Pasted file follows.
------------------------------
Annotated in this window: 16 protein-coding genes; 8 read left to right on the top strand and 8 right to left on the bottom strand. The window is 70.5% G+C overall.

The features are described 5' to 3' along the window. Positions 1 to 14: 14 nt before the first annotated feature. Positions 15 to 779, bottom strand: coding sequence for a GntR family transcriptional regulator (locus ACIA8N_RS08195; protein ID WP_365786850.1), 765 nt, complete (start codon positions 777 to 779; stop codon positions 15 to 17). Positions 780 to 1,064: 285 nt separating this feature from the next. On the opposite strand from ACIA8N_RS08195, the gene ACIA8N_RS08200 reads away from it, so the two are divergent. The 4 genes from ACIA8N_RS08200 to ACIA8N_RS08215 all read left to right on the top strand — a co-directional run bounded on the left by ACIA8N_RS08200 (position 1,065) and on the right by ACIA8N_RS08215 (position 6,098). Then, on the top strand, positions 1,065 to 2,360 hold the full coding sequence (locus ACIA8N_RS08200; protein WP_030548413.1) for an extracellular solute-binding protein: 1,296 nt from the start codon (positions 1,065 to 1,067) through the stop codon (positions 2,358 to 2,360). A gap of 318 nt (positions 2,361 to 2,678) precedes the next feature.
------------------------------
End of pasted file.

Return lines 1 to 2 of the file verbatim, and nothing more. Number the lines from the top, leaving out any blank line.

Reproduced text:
Annotated in this window: 16 protein-coding genes; 8 read left to right on the top strand and 8 right to left on the bottom strand. The window is 70.5% G+C overall.

The features are described 5' to 3' along the window. Positions 1 to 14: 14 nt before the first annotated feature. Positions 15 to 779, bottom strand: coding sequence for a GntR family transcriptional regulator (locus ACIA8N_RS08195; protein ID WP_365786850.1), 765 nt, complete (start codon positions 777 to 779; stop codon positions 15 to 17). Positions 780 to 1,064: 285 nt separating this feature from the next. On the opposite strand from ACIA8N_RS08195, the gene ACIA8N_RS08200 reads away from it, so the two are divergent. The 4 genes from ACIA8N_RS08200 to ACIA8N_RS08215 all read left to right on the top strand — a co-directional run bounded on the left by ACIA8N_RS08200 (position 1,065) and on the right by ACIA8N_RS08215 (position 6,098). Then, on the top strand, positions 1,065 to 2,360 hold the full coding sequence (locus ACIA8N_RS08200; protein WP_030548413.1) for an extracellular solute-binding protein: 1,296 nt from the start codon (positions 1,065 to 1,067) through the stop codon (positions 2,358 to 2,360). A gap of 318 nt (positions 2,361 to 2,678) precedes the next feature.